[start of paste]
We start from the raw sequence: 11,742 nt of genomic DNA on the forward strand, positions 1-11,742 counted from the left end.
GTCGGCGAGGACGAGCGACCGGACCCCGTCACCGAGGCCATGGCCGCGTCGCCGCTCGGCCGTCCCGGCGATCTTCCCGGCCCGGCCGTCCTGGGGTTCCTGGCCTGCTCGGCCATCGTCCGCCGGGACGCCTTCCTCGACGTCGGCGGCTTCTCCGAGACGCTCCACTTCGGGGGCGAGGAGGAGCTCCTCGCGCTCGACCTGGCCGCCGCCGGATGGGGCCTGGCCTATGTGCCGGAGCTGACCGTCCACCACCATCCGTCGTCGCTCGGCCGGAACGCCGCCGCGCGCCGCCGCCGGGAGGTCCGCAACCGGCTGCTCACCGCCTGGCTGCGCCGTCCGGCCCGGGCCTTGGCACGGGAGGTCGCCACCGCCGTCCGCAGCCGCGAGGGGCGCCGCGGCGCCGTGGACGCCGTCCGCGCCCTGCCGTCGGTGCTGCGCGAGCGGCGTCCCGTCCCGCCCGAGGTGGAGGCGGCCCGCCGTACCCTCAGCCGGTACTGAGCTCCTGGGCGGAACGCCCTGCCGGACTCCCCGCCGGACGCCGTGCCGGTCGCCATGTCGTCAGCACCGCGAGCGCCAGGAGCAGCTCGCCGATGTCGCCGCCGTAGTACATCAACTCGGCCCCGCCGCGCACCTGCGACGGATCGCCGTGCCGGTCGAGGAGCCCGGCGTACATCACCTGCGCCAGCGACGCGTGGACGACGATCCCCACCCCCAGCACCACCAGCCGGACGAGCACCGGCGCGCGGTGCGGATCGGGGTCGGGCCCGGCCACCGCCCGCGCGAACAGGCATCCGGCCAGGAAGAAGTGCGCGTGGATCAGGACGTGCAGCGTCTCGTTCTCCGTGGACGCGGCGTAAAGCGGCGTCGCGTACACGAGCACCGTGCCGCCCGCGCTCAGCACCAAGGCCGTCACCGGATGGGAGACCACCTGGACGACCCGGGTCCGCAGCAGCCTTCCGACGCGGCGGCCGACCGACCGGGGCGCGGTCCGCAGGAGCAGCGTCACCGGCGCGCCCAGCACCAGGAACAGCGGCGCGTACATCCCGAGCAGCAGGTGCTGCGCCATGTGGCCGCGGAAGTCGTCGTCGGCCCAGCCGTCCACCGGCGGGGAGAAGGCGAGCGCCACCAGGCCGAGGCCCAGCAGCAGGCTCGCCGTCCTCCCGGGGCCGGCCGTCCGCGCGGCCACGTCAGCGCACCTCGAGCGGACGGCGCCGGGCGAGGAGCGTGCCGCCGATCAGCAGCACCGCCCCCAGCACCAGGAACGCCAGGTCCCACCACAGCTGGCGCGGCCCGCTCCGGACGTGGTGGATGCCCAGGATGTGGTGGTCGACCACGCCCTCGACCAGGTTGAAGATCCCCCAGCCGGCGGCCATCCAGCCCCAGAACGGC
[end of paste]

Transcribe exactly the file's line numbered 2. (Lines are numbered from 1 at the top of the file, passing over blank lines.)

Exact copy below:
GTCGGCGAGGACGAGCGACCGGACCCCGTCACCGAGGCCATGGCCGCGTCGCCGCTCGGCCGTCCCGGCGATCTTCCCGGCCCGGCCGTCCTGGGGTTCCTGGCCTGCTCGGCCATCGTCCGCCGGGACGCCTTCCTCGACGTCGGCGGCTTCTCCGAGACGCTCCACTTCGGGGGCGAGGAGGAGCTCCTCGCGCTCGACCTGGCCGCCGCCGGATGGGGCCTGGCCTATGTGCCGGAGCTGACCGTCCACCACCATCCGTCGTCGCTCGGCCGGAACGCCGCCGCGCGCCGCCGCCGGGAGGTCCGCAACCGGCTGCTCACCGCCTGGCTGCGCCGTCCGGCCCGGGCCTTGGCACGGGAGGTCGCCACCGCCGTCCGCAGCCGCGAGGGGCGCCGCGGCGCCGTGGACGCCGTCCGCGCCCTGCCGTCGGTGCTGCGCGAGCGGCGTCCCGTCCCGCCCGAGGTGGAGGCGGCCCGCCGTACCCTCAGCCGGTACTGAGCTCCTGGGCGGAACGCCCTGCCGGACTCCCCGCCGGACGCCGTGCCGGTCGCCATGTCGTCAGCACCGCGAGCGCCAGGAGCAGCTCGCCGATGTCGCCGCCGTAGTACATCAACTCGGCCCCGCCGCGCACCTGCGACGGATCGCCGTGCCGGTCGAGGAGCCCGGCGTACATCACCTGCGCCAGCGACGCGTGGACGACGATCCCCACCCCCAGCACCACCAGCCGGACGAGCACCGGCGCGCGGTGCGGATCGGGGTCGGGCCCGGCCACCGCCCGCGCGAACAGGCATCCGGCCAGGAAGAAGTGCGCGTGGATCAGGACGTGCAGCGTCTCGTTCTCCGTGGACGCGGCGTAAAGCGGCGTCGCGTACACGAGCACCGTGCCGCCCGCGCTCAGCACCAAGGCCGTCACCGGATGGGAGACCACCTGGACGACCCGGGTCCGCAGCAGCCTTCCGACGCGGCGGCCGACCGACCGGGGCGCGGTCCGCAGGAGCAGCGTCACCGGCGCGCCCAGCACCAGGAACAGCGGCGCGTACATCCCGAGCAGCAGGTGCTGCGCCATGTGGCCGCGGAAGTCGTCGTCGGCCCAGCCGTCCACCGGCGGGGAGAAGGCGAGCGCCACCAGGCCGAGGCCCAGCAGCAGGCTCGCCGTCCTCCCGGGGCCGGCCGTCCGCGCGGCCACGTCAGCGCACCTCGAGCGGACGGCGCCGGGCGAGGAGCGTGCCGCCGATCAGCAGCACCGCCCCCAGCACCAGGAACGCCAGGTCCCACCACAGCTGGCGCGGCCCGCTCCGGACGTGGTGGATGCCCAGGATGTGGTGGTCGACCACGCCCTCGACCAGGTTGAAGATCCCCCAGCCGGCGGCCATCCAGCCCCAGAACGGC